Russian Foreign Minister Sergei Lavrov has dismissed as “bogus stories” the recent reports of an alleged chemical attack in the militant-held enclave of Eastern Ghouta near Syrian capital city of Damascus, stressing that government forces have attacked foreign-sponsored Takfiri terrorists there.
“There are already bogus stories in the media that yesterday chlorine was used in Eastern Ghouta, citing an anonymous individual living in the United States,” Lavrov said at a press conference in Moscow on Monday.
His remarks came two days after the United Nations Security Council adopted a resolution on a 30-day ceasefire in Syria. The document, however, did not specify when the truce would go into effect.
“On the instructions of the Russian president, with the goal of avoiding civilian casualties in Eastern Ghouta, from February 27 — tomorrow — from 9.00 to 14.00 local time there will be a humanitarian pause,” Russian Defense Minister Sergei Shoigu said at a ministry meeting in the capital Moscow on Monday.
Putin was also quoted as saying that there should be similar pauses in the southeastern Syrian town of al-Tanf in Homs province and in Rukban, near the Jordanian border “so that civilians can return to their homes unhindered and begin to rebuild their civilian lives.”
The announcement came two days after the United Nations Security Council unanimously voted in favor of a resolution demanding a 30-day truce in Syria “without delay” to allow aid access and medical evacuations.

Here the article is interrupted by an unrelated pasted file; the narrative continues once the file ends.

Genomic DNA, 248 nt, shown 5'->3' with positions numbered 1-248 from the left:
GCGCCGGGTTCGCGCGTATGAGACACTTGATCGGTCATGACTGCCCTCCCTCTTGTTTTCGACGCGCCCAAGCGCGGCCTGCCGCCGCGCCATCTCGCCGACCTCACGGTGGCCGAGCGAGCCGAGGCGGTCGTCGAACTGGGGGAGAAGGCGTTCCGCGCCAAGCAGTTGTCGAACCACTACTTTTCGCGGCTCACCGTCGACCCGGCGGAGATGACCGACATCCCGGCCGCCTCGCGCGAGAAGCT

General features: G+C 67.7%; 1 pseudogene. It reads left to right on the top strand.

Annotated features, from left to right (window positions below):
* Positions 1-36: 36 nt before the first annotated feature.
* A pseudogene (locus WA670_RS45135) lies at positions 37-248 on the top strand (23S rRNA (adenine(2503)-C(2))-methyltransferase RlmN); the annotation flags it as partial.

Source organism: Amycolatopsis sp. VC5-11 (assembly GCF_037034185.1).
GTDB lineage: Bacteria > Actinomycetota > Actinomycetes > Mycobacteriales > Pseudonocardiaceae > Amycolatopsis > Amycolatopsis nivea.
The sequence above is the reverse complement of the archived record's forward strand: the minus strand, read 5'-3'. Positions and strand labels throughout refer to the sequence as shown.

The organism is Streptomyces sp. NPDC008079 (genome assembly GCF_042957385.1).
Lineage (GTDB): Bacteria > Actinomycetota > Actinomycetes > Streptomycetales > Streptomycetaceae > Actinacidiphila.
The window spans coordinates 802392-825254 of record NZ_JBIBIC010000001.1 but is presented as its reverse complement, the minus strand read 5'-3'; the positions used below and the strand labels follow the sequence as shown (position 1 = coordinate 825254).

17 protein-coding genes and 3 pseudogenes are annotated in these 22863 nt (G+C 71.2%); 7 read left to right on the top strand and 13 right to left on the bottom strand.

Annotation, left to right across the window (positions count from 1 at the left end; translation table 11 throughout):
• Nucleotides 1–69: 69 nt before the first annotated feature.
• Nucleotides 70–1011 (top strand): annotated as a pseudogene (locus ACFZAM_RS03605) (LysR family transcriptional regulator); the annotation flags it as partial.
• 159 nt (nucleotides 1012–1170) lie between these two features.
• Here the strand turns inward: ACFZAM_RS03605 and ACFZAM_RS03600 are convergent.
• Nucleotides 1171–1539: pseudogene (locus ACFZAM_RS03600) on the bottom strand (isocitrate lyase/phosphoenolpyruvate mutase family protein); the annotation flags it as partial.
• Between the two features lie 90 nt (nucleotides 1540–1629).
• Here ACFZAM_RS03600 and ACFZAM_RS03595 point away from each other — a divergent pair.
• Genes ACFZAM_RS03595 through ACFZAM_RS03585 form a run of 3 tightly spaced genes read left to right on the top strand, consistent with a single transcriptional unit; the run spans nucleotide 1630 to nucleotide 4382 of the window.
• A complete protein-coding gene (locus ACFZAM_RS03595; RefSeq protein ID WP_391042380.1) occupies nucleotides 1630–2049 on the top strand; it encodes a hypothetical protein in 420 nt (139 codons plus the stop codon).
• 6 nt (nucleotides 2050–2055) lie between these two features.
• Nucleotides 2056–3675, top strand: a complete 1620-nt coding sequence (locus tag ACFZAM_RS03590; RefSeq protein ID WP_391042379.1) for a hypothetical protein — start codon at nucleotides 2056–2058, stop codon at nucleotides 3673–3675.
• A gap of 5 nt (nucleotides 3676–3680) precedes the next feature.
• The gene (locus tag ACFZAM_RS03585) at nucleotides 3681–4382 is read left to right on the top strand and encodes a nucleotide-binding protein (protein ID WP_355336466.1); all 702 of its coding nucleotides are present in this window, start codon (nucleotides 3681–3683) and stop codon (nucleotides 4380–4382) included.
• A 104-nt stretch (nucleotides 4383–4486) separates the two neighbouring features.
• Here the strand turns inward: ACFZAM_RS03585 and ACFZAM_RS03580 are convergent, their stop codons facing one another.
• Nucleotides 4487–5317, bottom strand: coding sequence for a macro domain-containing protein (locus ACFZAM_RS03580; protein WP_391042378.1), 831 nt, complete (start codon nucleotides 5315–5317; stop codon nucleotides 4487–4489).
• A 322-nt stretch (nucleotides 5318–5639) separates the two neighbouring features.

Lavrov added that militant groups affiliated with the Jabhat Fateh al-Sham Takfiri terrorist group, formerly known as al-Nusra Front, were operating inside Eastern Ghouta.
“This makes Nusra’s partners unprotected by the ceasefire. They are also subject to actions by the Syrian air force,” the top Russian diplomat pointed out.
The White Helmets, a so-called rescue group that has been documented to have ties with anti-Damascus militant groups as well as Western and Persian Gulf Arab governments backing the overthrow of Syrian President Bashar al-Assad, claims that Syrian government forces have deployed chlorine gas against the town of al-Shifoniya town in Eastern Ghouta, killing one child and causing “widespread suffocation” among the local civilians.
The so-called Syrian Observatory for Human Rights later said 14 civilians had suffered breathing difficulties after a Syrian warplane struck the Eastern Ghouta region.
The London-based monitor group quoted victims, ambulance drivers and others as saying that they had smelt chlorine after “an enormous explosion” in the area.
“At least 18 victims were treated with oxygen nebulizing sessions,” Reuters news agency quoted an unidentified militant source as saying.
Russian Defense Ministry had earlier warned that militant groups in Eastern Ghouta were preparing a false flag attack in a bid to blame the Damascus government for using chemical weapons against civilians.
“Evidence has shown that the leaders of illegal armed formations in Eastern Ghouta are preparing a provocation using poisonous agents in order to accuse Syrian government forces of using chemical weapons against its civilians,” the ministry said in a statement.
Eastern Ghouta, a besieged area on the outskirts of Damascus which is home to some 400,000 people, has witnessed deadly violence over the past few days, with foreign-sponsored terrorists launching mortar attacks on the Syrian capital in the face of an imminent humiliating defeat.
The Syrian government surrendered its stockpiles of chemical weapons in 2014 to a joint mission led by the UN and the Organization for the Prohibition of Chemical Weapons (OPCW), which oversaw the destruction of the weaponry.
Western governments and their allies however have never stopped pointing the finger at Damascus whenever an apparent chemical attack has taken place.
Syria has been gripped by foreign-backed militancy since March 2011. The Syrian government says the Israeli regime and its Western and regional allies are aiding Takfiri terrorist groups that are wreaking havoc in the country.